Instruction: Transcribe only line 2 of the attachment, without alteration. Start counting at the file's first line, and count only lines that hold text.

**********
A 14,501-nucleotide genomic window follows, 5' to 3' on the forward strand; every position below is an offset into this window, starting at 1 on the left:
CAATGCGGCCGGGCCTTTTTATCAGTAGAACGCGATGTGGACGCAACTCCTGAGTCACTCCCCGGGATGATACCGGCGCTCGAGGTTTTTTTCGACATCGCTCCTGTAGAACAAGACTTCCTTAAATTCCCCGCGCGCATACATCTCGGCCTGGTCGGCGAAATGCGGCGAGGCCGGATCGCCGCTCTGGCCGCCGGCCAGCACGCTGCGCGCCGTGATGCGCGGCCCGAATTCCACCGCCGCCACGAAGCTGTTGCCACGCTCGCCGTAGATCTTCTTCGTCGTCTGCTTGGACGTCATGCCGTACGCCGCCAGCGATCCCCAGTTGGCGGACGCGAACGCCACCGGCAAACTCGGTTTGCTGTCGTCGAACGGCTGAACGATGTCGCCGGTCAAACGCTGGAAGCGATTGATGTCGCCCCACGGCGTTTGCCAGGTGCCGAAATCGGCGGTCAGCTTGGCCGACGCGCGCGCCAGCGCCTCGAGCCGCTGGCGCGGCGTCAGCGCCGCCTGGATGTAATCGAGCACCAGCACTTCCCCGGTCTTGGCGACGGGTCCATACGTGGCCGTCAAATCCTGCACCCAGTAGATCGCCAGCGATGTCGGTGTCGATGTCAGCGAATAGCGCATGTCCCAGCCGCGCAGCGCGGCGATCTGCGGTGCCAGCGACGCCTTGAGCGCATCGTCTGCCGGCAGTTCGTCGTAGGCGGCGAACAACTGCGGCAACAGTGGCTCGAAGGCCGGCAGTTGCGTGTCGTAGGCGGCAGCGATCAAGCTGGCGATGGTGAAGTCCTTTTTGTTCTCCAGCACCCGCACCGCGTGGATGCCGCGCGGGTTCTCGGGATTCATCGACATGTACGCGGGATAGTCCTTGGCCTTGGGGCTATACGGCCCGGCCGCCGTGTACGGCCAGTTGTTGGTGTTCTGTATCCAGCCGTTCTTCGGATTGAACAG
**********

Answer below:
CAATGCGGCCGGGCCTTTTTATCAGTAGAACGCGATGTGGACGCAACTCCTGAGTCACTCCCCGGGATGATACCGGCGCTCGAGGTTTTTTTCGACATCGCTCCTGTAGAACAAGACTTCCTTAAATTCCCCGCGCGCATACATCTCGGCCTGGTCGGCGAAATGCGGCGAGGCCGGATCGCCGCTCTGGCCGCCGGCCAGCACGCTGCGCGCCGTGATGCGCGGCCCGAATTCCACCGCCGCCACGAAGCTGTTGCCACGCTCGCCGTAGATCTTCTTCGTCGTCTGCTTGGACGTCATGCCGTACGCCGCCAGCGATCCCCAGTTGGCGGACGCGAACGCCACCGGCAAACTCGGTTTGCTGTCGTCGAACGGCTGAACGATGTCGCCGGTCAAACGCTGGAAGCGATTGATGTCGCCCCACGGCGTTTGCCAGGTGCCGAAATCGGCGGTCAGCTTGGCCGACGCGCGCGCCAGCGCCTCGAGCCGCTGGCGCGGCGTCAGCGCCGCCTGGATGTAATCGAGCACCAGCACTTCCCCGGTCTTGGCGACGGGTCCATACGTGGCCGTCAAATCCTGCACCCAGTAGATCGCCAGCGATGTCGGTGTCGATGTCAGCGAATAGCGCATGTCCCAGCCGCGCAGCGCGGCGATCTGCGGTGCCAGCGACGCCTTGAGCGCATCGTCTGCCGGCAGTTCGTCGTAGGCGGCGAACAACTGCGGCAACAGTGGCTCGAAGGCCGGCAGTTGCGTGTCGTAGGCGGCAGCGATCAAGCTGGCGATGGTGAAGTCCTTTTTGTTCTCCAGCACCCGCACCGCGTGGATGCCGCGCGGGTTCTCGGGATTCATCGACATGTACGCGGGATAGTCCTTGGCCTTGGGGCTATACGGCCCGGCCGCCGTGTACGGCCAGTTGTTGGTGTTCTGTATCCAGCCGTTCTTCGGATTGAACAG